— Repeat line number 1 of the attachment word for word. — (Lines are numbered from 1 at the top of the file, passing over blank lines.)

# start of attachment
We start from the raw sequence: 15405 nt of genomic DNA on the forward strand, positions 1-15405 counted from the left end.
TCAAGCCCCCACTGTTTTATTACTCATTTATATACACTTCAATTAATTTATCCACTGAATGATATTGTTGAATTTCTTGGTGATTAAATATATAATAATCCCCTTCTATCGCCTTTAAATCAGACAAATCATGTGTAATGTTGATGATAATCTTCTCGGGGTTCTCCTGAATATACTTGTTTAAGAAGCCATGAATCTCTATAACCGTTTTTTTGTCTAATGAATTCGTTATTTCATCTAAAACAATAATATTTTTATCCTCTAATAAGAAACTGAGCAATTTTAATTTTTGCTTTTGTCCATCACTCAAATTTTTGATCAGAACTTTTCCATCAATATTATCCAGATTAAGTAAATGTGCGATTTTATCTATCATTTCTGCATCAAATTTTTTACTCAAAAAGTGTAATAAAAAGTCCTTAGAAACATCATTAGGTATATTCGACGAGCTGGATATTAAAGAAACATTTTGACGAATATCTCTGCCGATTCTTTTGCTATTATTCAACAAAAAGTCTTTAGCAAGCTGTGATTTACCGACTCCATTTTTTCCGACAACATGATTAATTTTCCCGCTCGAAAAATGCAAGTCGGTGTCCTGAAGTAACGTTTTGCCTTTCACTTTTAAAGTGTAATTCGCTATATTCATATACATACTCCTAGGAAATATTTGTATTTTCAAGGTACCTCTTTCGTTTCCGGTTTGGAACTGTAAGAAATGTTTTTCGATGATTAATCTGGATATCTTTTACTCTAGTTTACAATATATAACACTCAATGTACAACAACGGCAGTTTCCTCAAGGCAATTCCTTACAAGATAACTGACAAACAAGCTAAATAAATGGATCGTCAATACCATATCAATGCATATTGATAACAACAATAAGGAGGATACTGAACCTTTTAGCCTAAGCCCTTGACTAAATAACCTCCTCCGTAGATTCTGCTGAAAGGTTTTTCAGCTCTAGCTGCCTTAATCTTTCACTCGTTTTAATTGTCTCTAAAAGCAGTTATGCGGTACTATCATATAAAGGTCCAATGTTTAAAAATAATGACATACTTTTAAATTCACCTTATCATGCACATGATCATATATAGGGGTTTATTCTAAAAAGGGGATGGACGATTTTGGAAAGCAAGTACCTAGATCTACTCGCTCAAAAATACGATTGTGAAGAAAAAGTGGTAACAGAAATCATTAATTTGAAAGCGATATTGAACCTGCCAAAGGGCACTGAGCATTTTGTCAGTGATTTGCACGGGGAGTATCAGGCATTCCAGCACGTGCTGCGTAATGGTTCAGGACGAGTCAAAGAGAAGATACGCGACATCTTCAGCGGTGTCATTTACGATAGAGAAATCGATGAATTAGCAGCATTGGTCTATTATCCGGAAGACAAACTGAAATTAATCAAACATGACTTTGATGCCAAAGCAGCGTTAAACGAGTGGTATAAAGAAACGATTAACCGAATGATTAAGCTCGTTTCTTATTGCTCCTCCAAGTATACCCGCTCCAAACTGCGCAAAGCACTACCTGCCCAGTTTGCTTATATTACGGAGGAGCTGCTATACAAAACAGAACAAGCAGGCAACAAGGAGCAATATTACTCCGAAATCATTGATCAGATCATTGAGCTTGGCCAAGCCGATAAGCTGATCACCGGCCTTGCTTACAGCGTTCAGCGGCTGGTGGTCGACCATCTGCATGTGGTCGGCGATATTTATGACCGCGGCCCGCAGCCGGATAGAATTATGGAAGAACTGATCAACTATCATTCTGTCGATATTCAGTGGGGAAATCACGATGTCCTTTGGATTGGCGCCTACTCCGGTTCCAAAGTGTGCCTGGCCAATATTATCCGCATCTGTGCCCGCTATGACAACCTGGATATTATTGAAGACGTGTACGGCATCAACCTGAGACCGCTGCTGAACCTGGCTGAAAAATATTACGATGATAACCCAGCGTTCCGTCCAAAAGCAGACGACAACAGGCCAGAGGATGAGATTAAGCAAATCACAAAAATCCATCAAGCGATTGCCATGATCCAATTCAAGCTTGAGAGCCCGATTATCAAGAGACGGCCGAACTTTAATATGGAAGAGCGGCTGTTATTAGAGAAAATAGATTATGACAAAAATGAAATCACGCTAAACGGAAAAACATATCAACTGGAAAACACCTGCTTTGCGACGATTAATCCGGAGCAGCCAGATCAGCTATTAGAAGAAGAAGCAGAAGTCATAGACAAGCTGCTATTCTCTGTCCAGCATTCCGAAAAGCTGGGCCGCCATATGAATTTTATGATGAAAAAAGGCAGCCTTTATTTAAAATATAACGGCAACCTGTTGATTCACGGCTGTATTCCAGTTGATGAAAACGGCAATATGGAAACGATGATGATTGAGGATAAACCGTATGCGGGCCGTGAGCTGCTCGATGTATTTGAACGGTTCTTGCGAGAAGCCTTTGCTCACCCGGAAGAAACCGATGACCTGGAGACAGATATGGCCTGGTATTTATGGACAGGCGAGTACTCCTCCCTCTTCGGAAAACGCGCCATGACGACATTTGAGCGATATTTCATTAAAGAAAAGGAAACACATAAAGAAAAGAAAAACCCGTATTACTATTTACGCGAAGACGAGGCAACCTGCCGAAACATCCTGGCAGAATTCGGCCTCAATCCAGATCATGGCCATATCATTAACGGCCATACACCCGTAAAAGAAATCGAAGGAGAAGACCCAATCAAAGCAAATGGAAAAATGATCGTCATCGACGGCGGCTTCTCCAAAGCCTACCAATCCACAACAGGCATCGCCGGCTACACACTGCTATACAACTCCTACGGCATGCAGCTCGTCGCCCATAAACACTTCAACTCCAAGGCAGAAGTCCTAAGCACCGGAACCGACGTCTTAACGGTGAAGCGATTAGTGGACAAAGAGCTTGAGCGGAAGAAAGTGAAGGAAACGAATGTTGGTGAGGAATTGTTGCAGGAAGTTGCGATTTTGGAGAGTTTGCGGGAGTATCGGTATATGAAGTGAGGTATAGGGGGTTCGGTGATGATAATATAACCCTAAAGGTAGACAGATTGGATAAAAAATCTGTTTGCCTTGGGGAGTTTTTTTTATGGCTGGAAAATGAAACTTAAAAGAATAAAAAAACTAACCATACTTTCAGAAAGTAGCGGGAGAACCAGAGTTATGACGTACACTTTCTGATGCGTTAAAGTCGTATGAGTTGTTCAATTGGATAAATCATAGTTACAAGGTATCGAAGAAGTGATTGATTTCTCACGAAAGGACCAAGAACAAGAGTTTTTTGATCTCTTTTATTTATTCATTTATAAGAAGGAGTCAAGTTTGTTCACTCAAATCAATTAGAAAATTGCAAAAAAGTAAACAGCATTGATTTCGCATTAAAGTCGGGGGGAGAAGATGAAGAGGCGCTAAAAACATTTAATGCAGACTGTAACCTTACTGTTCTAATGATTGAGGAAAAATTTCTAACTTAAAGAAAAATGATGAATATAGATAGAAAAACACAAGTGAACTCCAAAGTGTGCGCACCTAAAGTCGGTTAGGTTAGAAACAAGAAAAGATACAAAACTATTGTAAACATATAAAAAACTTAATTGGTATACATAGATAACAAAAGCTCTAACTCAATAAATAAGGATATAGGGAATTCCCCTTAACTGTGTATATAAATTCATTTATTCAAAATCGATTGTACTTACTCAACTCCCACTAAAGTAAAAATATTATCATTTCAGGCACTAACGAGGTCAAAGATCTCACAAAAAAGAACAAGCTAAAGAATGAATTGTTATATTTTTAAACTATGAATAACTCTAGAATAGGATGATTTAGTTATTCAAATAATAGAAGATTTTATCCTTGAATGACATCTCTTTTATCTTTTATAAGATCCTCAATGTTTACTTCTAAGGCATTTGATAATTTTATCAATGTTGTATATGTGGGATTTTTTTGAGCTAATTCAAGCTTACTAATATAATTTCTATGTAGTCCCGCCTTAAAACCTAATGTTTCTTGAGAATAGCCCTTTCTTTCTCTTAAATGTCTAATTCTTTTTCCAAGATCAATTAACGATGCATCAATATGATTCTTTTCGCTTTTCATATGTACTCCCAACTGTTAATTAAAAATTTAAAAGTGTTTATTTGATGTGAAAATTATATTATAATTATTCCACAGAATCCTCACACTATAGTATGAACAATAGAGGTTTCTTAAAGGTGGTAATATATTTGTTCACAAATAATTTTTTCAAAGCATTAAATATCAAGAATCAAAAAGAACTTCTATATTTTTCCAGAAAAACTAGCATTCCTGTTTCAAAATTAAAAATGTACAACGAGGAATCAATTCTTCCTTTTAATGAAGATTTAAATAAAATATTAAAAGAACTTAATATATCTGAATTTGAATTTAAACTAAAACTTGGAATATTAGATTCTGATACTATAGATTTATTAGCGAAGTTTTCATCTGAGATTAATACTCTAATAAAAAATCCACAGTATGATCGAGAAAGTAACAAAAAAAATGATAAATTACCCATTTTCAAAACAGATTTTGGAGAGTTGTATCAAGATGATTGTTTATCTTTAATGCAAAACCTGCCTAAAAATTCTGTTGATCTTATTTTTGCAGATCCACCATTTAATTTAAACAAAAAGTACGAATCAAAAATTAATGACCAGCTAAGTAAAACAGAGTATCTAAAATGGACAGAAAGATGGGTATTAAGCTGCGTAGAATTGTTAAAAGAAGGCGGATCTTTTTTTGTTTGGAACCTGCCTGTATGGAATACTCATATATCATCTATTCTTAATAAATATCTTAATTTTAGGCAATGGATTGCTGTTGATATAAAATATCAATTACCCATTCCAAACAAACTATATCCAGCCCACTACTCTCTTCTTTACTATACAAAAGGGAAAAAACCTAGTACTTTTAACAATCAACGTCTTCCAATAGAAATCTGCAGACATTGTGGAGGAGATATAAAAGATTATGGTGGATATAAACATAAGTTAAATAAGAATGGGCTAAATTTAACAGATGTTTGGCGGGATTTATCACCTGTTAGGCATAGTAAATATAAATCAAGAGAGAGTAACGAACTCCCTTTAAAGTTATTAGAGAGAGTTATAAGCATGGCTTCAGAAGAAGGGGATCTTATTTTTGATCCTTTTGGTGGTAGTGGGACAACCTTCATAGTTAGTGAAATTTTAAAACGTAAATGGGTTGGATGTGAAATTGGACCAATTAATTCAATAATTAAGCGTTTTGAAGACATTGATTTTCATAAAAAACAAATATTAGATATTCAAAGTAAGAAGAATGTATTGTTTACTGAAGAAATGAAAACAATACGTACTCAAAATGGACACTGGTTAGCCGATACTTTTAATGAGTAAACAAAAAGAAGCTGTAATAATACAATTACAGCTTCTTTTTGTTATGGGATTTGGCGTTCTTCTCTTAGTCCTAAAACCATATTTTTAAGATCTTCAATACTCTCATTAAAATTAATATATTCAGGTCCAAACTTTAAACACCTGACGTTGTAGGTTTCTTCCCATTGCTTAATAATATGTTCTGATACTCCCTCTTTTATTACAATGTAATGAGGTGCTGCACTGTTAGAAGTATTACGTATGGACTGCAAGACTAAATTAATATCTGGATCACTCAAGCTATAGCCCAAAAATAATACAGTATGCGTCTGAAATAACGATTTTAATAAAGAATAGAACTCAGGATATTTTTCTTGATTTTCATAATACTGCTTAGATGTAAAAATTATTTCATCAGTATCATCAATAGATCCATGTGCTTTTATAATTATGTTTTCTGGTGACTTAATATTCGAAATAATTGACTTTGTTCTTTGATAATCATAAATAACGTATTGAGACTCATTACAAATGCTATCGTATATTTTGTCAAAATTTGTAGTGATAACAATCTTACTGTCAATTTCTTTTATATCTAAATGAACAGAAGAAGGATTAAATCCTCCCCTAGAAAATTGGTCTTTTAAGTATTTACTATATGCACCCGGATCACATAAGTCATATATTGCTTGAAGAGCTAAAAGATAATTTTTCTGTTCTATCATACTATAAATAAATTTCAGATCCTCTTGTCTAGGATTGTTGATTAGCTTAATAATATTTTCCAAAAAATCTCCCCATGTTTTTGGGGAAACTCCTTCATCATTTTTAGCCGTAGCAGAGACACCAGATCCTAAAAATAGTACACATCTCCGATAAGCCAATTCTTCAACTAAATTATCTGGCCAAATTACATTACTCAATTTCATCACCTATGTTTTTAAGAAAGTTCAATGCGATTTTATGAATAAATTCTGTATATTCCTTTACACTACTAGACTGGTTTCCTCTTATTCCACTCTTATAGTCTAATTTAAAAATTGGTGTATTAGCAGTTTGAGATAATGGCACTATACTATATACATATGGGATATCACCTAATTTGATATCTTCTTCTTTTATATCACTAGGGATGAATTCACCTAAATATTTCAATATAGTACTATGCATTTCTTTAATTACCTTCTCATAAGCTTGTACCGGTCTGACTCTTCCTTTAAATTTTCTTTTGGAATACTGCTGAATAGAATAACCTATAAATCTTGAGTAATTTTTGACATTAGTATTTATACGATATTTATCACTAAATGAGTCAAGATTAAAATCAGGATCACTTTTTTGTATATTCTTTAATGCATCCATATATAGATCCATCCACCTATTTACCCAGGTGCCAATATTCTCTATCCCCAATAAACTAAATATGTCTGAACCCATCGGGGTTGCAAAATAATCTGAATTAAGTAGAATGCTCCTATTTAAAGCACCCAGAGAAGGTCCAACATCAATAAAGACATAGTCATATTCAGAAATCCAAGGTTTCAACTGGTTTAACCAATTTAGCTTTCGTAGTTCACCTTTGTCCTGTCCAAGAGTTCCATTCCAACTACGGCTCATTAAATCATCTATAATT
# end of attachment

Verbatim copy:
We start from the raw sequence: 15405 nt of genomic DNA on the forward strand, positions 1-15405 counted from the left end.